The Contrib Conundrum

Photo of Greg Harvey
Fri, 2009-10-30 14:13By greg

Edit: Please read this blog post, but also please jump in on this thread - the idea is already proposed but needs community support:
http://drupal.org/node/484034

And so again today it happened, as it does so many days. Someone needs to be able to do something. They Google. They search Drupal.org. They find nothing but a few open issues or an unsuitable/unsupported contrib module. They're a developer, so after an hour of searching they think "ach, to hell with this - I'll just write something".

They do the decent thing and release their new module to the community, and *BAM*. Suddenly several people are all telling you it is a bad thing and their are already modules that do this.

Doh! =(

Today's victim is cafuego with the new allperms module. I had a similar problem some time back, which this module answers. I too failed (at the time) to find any contrib solution, but I also didn't have time to write it, so I parked the task here:
http://drupal.org/node/301183

cafuego obviously found that issue on his travels, as he had the decency to pop back and post a link to his module, so I (and anyone else) would see it. Nice work, and I thank you. =)

However, within a few hours of the Drupal modules bot on Twitter announcing the new module, the issue queue had numerous mentions of other modules that do either the same, or nearly the same, thing. This is very frustrating for all concerned.

Sometimes this has happened to me and other Drupal developers have even accused me of not taking the time to search properly. This is the most infuriating accusation, as my mantra is to *always* try and find a solution before I write one. This sort of rebuke to people who are doing their best to contribute useful code is both detrimental to the community and plain rude.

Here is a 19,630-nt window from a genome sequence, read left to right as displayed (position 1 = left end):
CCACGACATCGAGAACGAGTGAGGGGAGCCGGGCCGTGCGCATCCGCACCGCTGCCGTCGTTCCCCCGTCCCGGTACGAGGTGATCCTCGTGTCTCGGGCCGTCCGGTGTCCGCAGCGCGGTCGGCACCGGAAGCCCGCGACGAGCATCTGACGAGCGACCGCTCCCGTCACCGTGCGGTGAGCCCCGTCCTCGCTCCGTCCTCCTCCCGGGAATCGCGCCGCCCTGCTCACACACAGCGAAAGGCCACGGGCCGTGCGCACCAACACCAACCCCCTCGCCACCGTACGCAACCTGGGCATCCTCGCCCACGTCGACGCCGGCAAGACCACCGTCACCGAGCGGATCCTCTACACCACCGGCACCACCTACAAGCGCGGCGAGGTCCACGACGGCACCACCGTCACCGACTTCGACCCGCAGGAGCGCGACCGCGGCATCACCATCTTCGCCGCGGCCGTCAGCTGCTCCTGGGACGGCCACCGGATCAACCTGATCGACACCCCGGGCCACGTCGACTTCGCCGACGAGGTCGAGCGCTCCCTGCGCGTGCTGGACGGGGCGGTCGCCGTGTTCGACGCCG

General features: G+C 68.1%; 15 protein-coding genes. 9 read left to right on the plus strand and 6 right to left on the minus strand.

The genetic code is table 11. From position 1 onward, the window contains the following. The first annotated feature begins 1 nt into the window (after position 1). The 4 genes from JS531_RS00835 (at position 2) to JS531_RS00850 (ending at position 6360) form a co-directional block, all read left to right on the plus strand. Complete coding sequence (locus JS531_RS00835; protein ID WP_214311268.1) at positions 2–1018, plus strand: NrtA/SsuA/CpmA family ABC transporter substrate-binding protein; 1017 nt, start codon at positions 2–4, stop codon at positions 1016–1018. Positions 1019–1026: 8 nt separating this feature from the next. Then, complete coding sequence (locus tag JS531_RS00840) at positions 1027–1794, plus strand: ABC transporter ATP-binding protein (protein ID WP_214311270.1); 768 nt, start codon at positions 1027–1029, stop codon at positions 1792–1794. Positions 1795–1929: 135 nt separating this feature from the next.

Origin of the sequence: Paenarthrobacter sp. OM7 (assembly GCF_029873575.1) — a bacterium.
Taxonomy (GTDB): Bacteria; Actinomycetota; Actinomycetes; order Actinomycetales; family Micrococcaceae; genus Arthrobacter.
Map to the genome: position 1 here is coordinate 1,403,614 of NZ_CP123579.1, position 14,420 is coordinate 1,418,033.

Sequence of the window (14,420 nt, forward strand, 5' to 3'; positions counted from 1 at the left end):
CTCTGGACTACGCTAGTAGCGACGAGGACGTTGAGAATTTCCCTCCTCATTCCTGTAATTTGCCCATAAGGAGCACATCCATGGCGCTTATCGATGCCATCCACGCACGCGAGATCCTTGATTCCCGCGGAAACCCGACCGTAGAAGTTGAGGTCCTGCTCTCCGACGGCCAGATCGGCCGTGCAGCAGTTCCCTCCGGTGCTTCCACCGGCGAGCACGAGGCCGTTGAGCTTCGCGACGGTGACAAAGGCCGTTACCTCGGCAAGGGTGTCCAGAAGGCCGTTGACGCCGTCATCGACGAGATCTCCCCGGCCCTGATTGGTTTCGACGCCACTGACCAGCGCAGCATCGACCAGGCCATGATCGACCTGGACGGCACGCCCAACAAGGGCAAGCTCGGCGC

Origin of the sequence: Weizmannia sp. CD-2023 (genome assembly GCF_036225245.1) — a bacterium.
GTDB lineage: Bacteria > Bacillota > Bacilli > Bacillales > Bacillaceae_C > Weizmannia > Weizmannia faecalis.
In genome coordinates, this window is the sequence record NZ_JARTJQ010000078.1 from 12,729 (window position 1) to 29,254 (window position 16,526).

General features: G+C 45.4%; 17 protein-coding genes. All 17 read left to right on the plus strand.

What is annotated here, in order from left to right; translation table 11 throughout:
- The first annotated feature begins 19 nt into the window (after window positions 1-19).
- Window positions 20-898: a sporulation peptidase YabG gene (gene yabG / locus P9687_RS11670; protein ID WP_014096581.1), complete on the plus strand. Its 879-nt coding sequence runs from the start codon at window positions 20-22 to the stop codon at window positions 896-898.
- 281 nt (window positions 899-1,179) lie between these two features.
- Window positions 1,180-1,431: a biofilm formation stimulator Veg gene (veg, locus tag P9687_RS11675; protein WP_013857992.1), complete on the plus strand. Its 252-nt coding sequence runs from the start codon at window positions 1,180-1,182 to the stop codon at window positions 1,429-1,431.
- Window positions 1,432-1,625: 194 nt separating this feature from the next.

I would ask *all* Drupal developers out there to remember their manners a bit and, instead of posting clipped issues with an air of irritation (or worse, accusing the contributor of being lazy when they just wrote a module and released it!!) to respond something more like this:
http://drupal.org/node/618782#comment-2208866

You see? You don't have to be rude. Spare a thought for the maintainer, just for a second. They did not intend to do a bad thing. They thought they were doing a good thing. Talk through it, don't just snap instructions at people, or they will, in all likelihood, ignore you.

(I'd like to point out at this juncture that I am in no way having a pop at JacobSingh here, who started the issue - his post is reasonable and friendly and is a *good* example of starting a conversation about a contrib module that may not be required. I'm commenting generally on behaviour I have observed in the issue queues and I won't name names or link to posts.)

On a wider point, this highlights a prevalent and serious issue with Drupal contrib. It's getting too big! I don't know how to solve this, but I have a few notes on the matter:

1. When this sort of thing happens, BE NICE! Don't be rude to the maintainer - it's usually not his/her fault.

2. The Drupal modules Twitter bot and RSS feed is really handy, but it comes too late in the day, which brings me on to:

3. Isn't it time Drupal.org had another content type? I would suggest there should be a Module Proposal type available to those with CVS access. PROPOSALS should be tweeted out via Twitter and included in RSS feeds, like new modules are now, and it should only be possible to create a new Project on Drupal.org after the Proposal has existed for two weeks and been marked as "fixed". Then a Project could be created, linked to the Proposal. If we had something like this, a lot of contrib duplication (and the bad feeling it sometimes causes) could be avoided.